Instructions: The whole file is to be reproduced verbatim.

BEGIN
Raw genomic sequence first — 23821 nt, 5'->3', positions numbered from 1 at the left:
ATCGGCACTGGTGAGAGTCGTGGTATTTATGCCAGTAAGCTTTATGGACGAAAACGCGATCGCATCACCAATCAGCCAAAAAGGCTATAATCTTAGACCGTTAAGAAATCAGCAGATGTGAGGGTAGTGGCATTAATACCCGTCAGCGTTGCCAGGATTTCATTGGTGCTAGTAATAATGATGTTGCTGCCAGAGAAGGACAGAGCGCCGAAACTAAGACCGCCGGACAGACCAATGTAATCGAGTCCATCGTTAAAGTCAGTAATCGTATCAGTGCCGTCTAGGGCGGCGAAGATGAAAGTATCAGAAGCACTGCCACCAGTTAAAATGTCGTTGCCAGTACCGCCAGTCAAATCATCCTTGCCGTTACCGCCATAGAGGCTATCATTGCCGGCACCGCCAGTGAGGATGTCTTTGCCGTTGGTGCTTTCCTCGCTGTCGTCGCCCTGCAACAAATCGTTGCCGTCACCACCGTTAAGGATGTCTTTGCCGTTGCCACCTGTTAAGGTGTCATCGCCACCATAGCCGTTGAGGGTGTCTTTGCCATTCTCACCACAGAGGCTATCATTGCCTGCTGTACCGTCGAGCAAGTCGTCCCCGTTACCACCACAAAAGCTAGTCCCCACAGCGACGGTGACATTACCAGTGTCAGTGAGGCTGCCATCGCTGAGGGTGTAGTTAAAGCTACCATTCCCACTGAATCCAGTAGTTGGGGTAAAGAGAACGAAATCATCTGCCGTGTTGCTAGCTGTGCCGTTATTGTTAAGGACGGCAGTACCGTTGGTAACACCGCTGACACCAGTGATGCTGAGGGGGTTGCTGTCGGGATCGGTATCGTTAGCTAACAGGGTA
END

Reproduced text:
Raw genomic sequence first — 23821 nt, 5'->3', positions numbered from 1 at the left:
ATCGGCACTGGTGAGAGTCGTGGTATTTATGCCAGTAAGCTTTATGGACGAAAACGCGATCGCATCACCAATCAGCCAAAAAGGCTATAATCTTAGACCGTTAAGAAATCAGCAGATGTGAGGGTAGTGGCATTAATACCCGTCAGCGTTGCCAGGATTTCATTGGTGCTAGTAATAATGATGTTGCTGCCAGAGAAGGACAGAGCGCCGAAACTAAGACCGCCGGACAGACCAATGTAATCGAGTCCATCGTTAAAGTCAGTAATCGTATCAGTGCCGTCTAGGGCGGCGAAGATGAAAGTATCAGAAGCACTGCCACCAGTTAAAATGTCGTTGCCAGTACCGCCAGTCAAATCATCCTTGCCGTTACCGCCATAGAGGCTATCATTGCCGGCACCGCCAGTGAGGATGTCTTTGCCGTTGGTGCTTTCCTCGCTGTCGTCGCCCTGCAACAAATCGTTGCCGTCACCACCGTTAAGGATGTCTTTGCCGTTGCCACCTGTTAAGGTGTCATCGCCACCATAGCCGTTGAGGGTGTCTTTGCCATTCTCACCACAGAGGCTATCATTGCCTGCTGTACCGTCGAGCAAGTCGTCCCCGTTACCACCACAAAAGCTAGTCCCCACAGCGACGGTGACATTACCAGTGTCAGTGAGGCTGCCATCGCTGAGGGTGTAGTTAAAGCTACCATTCCCACTGAATCCAGTAGTTGGGGTAAAGAGAACGAAATCATCTGCCGTGTTGCTAGCTGTGCCGTTATTGTTAAGGACGGCAGTACCGTTGGTAACACCGCTGACACCAGTGATGCTGAGGGGGTTGCTGTCGGGATCGGTATCGTTAGCTAACAGGGTA